So Much More Than Words 

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Updated: Jul 6



It’s raining outside this morning.


Whenever it rains, I like to sit next to the window and look out. This morning, as I look out at the overcast sky, I can’t help but think about my emotions. I find myself thinking about how much my emotions drive my life in certain seasons. For the past couple of months, I feel like I have been up and down emotionally. One day, I can wake up feeling joyful and ready to take on the world, but then, there are days like this one, where I wake up feeling pretty dismal and down. If you’re anything like me, when you find yourself up and down emotionally, you have a tendency to beat yourself up. I know that Jesus calls us to walk in joy and peace (Philippians 4:4; John 14:27), so the days when I struggle emotionally, and I don’t feel joyful or peaceful, I often feel like I’m doing something wrong—I feel like I’m letting Jesus down.


Recently, however, the Holy Spirit has been teaching me that there will be days when I don’t feel happy or joyful or even hopeful, but that doesn’t mean that Jesus condemns me or is shaking His head at me in disappointment or shame. God is teaching me that when I find myself in these moments, I can turn to Him. I can look to Him for the help that I need to overcome my emotional turmoil and allow Him to not only soothe my downcast heart on days when I feel down, but to show me how not to be controlled by my emotions. I am writing this blog for those of you who struggle emotionally and fully understand my experience. In this day and age when emotional and mental health is being discussed more frequently, I think that it is so important to also talk about it as believers. How do we cope with emotional uncertainty and turmoil? How do we negotiate the sadness that we sometimes feel alongside the command that God gives us to rejoice in the Lord, always? How do we handle emotions like sadness and pain, or betrayal and bitterness as believers? These are some questions that I have been grappling with in this season of my life. For a long time, I felt like I had to sort through questions like this alone, and then go to God when I felt emotionally secure. However, the more time that I spend in the word, specifically the book of Psalms, I’m realizing that expressing our emotions and being honest about how we feel is not a bad thing. I’m learning that Jesus wants us to talk about how we feel honestly, with Him, and with people that we trust.


In Psalm 42:3 (NIV), the Psalmist says that his tears have been his food all day long. I always gravitate to this verse whenever I feel sadness or pain, because I feel like it is an accurate interpretation of how I feel in these moments. The Psalmist is brutally honest with God, and He expresses his sadness without fear or condemnation. I especially love that in this chapter, although the Psalmist is struggling with discouragement, he is commanding his soul to hope in God. He didn’t ignore his sadness and forced himself to hope; he instead embraced the sadness that he felt but then reminded his soul to hope. I find myself following this same pattern whenever my spirit is grieved and I believe that God wants us to do the same. We can allow ourselves to feel what we feel, whether it be sadness, uncertainty, betrayal, pain, or any other negative emotion; yet, we don’t allow these emotions to overtake us. We instead command our souls to hope in God. We remind ourselves that God is faithful and that although we are struggling emotionally, we are not without help (Psalm 46:1).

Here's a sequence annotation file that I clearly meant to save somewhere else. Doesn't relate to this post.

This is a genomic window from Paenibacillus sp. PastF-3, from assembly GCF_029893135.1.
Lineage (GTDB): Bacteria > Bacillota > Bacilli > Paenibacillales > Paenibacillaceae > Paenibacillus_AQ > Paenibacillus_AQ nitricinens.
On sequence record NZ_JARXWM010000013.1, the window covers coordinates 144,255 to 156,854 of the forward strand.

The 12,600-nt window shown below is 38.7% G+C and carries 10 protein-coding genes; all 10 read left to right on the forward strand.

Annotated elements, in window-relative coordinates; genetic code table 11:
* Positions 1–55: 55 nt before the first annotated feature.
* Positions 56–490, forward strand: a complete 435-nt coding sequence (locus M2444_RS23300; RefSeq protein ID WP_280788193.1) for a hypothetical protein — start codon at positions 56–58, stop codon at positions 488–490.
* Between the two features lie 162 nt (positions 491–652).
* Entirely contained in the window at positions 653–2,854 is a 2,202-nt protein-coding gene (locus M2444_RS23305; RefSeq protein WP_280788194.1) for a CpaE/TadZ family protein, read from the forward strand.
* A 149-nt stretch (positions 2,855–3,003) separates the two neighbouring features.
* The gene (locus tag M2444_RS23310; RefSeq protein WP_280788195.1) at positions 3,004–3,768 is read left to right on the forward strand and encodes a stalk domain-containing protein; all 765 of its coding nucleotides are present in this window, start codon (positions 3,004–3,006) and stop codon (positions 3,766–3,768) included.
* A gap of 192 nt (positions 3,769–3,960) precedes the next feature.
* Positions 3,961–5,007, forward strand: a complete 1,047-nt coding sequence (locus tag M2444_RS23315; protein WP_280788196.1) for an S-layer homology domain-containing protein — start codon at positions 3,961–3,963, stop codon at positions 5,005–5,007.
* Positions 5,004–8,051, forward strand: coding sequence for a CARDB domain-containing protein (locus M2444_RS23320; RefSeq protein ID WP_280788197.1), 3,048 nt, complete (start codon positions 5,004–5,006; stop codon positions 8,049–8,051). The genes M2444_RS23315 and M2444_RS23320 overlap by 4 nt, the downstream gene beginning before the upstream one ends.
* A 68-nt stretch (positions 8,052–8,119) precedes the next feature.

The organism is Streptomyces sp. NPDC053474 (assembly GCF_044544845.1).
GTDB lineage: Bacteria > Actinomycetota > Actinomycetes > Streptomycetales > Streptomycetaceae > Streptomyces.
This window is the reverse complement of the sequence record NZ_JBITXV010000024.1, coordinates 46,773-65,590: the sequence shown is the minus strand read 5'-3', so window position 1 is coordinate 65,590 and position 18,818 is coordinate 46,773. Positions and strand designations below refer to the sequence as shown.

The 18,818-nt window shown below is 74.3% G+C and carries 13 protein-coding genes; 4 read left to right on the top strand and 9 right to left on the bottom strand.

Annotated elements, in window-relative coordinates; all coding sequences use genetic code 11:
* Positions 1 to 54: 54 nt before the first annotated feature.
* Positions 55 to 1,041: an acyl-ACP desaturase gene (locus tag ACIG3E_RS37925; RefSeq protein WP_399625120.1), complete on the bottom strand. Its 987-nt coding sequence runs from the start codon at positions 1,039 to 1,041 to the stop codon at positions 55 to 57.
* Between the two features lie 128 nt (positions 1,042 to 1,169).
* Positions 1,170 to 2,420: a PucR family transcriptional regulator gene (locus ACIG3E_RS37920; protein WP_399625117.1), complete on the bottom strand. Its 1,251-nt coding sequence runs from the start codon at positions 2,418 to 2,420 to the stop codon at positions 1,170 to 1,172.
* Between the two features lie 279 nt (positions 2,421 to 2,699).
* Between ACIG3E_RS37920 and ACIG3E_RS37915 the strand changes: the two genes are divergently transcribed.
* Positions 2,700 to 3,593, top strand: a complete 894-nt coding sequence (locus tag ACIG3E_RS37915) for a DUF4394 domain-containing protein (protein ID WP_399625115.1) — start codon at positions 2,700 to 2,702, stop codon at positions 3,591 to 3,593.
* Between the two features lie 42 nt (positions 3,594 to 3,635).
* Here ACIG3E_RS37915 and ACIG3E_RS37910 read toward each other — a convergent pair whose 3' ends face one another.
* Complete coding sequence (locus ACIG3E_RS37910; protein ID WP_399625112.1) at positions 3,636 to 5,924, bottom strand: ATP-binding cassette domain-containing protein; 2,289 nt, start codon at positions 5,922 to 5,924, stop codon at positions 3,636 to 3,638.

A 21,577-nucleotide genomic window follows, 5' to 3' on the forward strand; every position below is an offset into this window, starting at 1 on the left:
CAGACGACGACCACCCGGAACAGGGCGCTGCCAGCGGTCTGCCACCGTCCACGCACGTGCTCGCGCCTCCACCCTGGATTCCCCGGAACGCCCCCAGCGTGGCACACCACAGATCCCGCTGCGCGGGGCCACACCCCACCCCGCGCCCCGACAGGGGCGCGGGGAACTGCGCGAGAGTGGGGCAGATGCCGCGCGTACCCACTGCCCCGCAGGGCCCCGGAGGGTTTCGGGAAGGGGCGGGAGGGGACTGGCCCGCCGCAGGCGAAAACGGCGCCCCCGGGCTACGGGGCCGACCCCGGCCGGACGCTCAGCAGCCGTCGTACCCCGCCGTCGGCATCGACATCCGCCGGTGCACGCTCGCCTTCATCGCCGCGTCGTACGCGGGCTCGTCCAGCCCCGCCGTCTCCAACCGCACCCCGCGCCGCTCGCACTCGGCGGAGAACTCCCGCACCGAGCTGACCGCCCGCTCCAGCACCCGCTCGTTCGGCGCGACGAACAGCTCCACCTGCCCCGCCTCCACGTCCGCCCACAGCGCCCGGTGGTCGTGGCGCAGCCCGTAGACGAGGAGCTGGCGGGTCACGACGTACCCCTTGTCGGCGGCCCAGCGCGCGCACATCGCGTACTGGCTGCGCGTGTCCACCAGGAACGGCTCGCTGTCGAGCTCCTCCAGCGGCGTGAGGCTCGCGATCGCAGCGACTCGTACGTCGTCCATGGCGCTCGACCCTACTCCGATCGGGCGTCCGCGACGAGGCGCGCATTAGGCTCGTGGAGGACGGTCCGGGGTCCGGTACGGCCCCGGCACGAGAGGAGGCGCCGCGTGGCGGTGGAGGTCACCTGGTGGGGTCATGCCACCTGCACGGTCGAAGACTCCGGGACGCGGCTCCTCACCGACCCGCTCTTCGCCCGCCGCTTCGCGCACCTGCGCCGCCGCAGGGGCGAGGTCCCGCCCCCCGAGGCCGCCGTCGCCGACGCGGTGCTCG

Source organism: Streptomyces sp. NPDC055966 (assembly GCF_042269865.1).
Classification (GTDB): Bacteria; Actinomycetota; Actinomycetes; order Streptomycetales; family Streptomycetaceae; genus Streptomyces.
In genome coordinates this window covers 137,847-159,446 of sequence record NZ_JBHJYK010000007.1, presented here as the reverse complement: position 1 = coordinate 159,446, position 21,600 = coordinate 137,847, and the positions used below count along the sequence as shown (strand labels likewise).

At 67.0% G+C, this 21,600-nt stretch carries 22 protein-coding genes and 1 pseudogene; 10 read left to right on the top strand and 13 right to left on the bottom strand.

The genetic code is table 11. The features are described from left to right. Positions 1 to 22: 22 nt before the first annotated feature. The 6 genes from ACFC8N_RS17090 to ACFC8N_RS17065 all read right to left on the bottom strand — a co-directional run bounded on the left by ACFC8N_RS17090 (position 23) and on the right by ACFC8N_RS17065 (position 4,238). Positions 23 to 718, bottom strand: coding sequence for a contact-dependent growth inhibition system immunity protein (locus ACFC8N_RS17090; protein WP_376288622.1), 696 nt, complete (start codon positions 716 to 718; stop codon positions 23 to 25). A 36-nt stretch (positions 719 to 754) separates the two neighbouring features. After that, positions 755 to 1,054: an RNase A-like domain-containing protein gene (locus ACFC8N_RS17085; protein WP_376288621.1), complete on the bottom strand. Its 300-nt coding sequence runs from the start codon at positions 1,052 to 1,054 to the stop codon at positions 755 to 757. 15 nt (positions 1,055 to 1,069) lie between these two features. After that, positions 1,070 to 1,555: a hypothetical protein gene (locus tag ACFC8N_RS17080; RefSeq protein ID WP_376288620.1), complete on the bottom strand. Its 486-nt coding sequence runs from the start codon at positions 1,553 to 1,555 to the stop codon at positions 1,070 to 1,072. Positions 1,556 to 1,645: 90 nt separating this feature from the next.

I pray that as you read this blog, and the blogs to come in this series, you will not only learn to embrace your emotions, but that you will understand that Jesus wants to be a part of the process. He wants us to come to Him with how we feel. He wants us to be brutally honest like the Psalmist.


He wants us to know that yes, we may struggle with our emotions, but we are never without help.


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  • ckstubbswrites


I’ve been thinking a lot about fear lately. I wish this wasn’t the case, but I’ve found myself struggling with fear in this season of my life. Fear of the future. Fear of failure. Fear of never living up to my expectations. Fear of not being able to truly live out my purpose. These are just a few that I have been grappling with. The thing is—I know that God instructs us not to fear. I think we all know this. However, oftentimes, this is easier said than done. It’s easy to say “I will not fear” when you’re not in a difficult or uncertain situation. It’s much harder to make that declaration when you’re in the middle of something that makes you very afraid. Can any of you relate?